November 09, 2005

As long as my eyes are black


Here in the English-speaking Occident (the very occidental state of Utah), even what is considered pretty much an unoffendable ethnic/racial identity (Anglo-Saxon) is not phenotypically generic enough to yield aphorisms or expressions that weren't originally coined with a fundamentally derogatory or self-deprecating intent in mind.

There are, to be sure, a wide range of fairly innocuous "observations." I don't mind saying that white men can't jump because I can't. Jeff Foxworthy has made a career out insulting his own particular ethnic tribe. And while I'm sure that the more fair-headed among us do take umbrage at "dumb blonde" jokes, I'm also sure that they equally enjoy telling them.

The "dumb blonde" joke doesn't resonate the same way in Japan, where, as Rebecca McGregor points out, what we would call "brunette" is generally classified as "blonde." Granted, we do the same thing with skin color, assigning the pseudo-racial phenotype "white" equally to a pasty, burn-don't-tan guy like me and to the bronzed George Hamilton.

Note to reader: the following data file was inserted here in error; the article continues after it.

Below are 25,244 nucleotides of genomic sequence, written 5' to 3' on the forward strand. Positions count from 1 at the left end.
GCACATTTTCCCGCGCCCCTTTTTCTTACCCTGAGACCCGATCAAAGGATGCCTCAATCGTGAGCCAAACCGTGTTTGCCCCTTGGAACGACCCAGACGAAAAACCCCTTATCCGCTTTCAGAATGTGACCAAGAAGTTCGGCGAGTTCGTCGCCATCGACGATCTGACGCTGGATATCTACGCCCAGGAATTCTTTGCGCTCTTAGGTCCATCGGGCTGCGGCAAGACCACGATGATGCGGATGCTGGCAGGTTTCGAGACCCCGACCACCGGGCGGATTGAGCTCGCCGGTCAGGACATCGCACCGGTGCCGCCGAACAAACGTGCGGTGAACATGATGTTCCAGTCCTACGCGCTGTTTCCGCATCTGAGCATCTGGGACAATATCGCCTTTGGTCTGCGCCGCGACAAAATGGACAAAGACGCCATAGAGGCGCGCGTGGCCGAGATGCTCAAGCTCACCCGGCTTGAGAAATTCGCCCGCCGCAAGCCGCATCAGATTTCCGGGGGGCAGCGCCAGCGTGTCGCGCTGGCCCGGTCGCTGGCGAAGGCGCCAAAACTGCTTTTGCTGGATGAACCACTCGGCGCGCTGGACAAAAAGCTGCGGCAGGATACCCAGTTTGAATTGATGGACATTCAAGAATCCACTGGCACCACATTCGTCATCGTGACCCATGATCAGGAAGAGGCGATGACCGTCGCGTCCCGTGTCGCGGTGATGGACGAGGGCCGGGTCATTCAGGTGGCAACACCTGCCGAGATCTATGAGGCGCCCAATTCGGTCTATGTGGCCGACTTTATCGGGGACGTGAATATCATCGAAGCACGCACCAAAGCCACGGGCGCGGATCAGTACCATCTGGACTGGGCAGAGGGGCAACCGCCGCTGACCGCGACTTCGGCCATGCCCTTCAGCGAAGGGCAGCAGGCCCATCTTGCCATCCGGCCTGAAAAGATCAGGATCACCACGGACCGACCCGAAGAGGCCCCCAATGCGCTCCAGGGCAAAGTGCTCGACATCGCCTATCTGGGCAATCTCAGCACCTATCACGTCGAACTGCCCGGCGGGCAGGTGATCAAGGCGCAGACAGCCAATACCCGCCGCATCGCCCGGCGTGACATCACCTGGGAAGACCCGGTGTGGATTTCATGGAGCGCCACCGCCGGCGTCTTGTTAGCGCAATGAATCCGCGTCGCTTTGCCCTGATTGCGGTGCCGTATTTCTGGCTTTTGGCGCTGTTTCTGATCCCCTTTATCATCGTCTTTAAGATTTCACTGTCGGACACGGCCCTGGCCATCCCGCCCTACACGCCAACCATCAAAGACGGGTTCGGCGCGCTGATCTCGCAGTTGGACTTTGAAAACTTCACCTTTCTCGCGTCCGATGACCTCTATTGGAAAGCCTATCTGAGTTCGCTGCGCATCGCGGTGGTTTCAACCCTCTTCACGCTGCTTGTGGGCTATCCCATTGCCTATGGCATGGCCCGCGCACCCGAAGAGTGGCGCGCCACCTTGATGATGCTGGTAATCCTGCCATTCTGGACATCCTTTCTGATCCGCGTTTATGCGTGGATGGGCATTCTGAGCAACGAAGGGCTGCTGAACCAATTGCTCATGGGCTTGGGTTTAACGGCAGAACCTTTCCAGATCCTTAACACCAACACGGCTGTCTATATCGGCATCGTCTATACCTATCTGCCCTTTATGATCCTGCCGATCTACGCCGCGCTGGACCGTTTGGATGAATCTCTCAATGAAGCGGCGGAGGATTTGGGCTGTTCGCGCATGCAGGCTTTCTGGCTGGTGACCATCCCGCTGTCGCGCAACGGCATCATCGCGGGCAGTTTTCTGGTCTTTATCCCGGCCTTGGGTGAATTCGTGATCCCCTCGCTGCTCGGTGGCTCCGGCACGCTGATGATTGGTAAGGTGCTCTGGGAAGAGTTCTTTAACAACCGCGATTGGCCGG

Contrariwise, what most Japanese describe as "black" when it comes to eye color includes a number of umber-ish qualities that describe pretty much the entire population. Thus a phenotype that is generic enough to yield aphorisms or expressions that weren't in fact originally coined with a fundamentally derogatory or self-deprecating intent in mind.

Hence the following:
目の黒いうちに (me no kuroi uchi ni)
lit. "as long as (uchi ni) my eyes (me) are black (kuroi)" = "in my lifetime"

私の目の黒いうちは絶対にそんなことはさせない (watashi no me no kuroi uchi wa zettai ni sonna koto wa sasenai)
lit. "As long as my eyes are black, you'll never get me to do something like that." = "Not over my dead body."

Completely neutral in usage and tone. Does the English language really offer nothing comparable? At least I can't come up with any examples off the top of my head.

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